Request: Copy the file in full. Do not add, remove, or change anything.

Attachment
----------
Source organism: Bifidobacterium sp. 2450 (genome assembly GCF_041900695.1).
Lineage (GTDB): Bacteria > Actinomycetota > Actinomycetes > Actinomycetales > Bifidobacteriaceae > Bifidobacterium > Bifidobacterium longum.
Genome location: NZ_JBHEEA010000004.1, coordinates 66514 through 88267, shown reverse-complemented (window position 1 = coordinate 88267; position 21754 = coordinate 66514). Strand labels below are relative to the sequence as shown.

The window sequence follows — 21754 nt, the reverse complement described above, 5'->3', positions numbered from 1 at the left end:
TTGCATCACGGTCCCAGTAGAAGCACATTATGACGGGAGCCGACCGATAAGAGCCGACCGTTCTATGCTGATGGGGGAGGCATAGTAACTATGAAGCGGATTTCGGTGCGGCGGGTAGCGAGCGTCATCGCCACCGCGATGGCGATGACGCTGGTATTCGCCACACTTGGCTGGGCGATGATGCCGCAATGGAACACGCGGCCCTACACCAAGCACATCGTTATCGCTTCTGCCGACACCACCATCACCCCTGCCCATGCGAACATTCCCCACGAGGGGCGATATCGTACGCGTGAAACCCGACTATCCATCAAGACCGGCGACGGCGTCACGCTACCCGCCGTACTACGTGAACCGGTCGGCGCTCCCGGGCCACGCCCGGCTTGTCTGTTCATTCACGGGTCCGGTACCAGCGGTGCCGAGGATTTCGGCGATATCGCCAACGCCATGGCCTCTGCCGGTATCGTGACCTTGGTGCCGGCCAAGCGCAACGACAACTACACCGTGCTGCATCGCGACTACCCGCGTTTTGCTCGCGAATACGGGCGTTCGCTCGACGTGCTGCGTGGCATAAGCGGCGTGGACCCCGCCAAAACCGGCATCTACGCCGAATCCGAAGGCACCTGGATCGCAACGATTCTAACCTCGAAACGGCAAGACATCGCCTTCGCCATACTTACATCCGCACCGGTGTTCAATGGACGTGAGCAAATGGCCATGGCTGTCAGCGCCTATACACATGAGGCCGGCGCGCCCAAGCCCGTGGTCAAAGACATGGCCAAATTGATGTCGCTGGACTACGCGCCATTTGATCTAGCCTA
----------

Source organism: Bifidobacterium sp. 2450 (genome assembly GCF_041900695.1).
Lineage (GTDB): Bacteria > Actinomycetota > Actinomycetes > Actinomycetales > Bifidobacteriaceae > Bifidobacterium > Bifidobacterium longum.
Genome location: NZ_JBHEEA010000004.1, coordinates 66514 through 88267, shown reverse-complemented (window position 1 = coordinate 88267; position 21754 = coordinate 66514). Strand labels below are relative to the sequence as shown.

The window sequence follows — 21754 nt, the reverse complement described above, 5'->3', positions numbered from 1 at the left end:
TTGCATCACGGTCCCAGTAGAAGCACATTATGACGGGAGCCGACCGATAAGAGCCGACCGTTCTATGCTGATGGGGGAGGCATAGTAACTATGAAGCGGATTTCGGTGCGGCGGGTAGCGAGCGTCATCGCCACCGCGATGGCGATGACGCTGGTATTCGCCACACTTGGCTGGGCGATGATGCCGCAATGGAACACGCGGCCCTACACCAAGCACATCGTTATCGCTTCTGCCGACACCACCATCACCCCTGCCCATGCGAACATTCCCCACGAGGGGCGATATCGTACGCGTGAAACCCGACTATCCATCAAGACCGGCGACGGCGTCACGCTACCCGCCGTACTACGTGAACCGGTCGGCGCTCCCGGGCCACGCCCGGCTTGTCTGTTCATTCACGGGTCCGGTACCAGCGGTGCCGAGGATTTCGGCGATATCGCCAACGCCATGGCCTCTGCCGGTATCGTGACCTTGGTGCCGGCCAAGCGCAACGACAACTACACCGTGCTGCATCGCGACTACCCGCGTTTTGCTCGCGAATACGGGCGTTCGCTCGACGTGCTGCGTGGCATAAGCGGCGTGGACCCCGCCAAAACCGGCATCTACGCCGAATCCGAAGGCACCTGGATCGCAACGATTCTAACCTCGAAACGGCAAGACATCGCCTTCGCCATACTTACATCCGCACCGGTGTTCAATGGACGTGAGCAAATGGCCATGGCTGTCAGCGCCTATACACATGAGGCCGGCGCGCCCAAGCCCGTGGTCAAAGACATGGCCAAATTGATGTCGCTGGACTACGCGCCATTTGATCTAGCCTA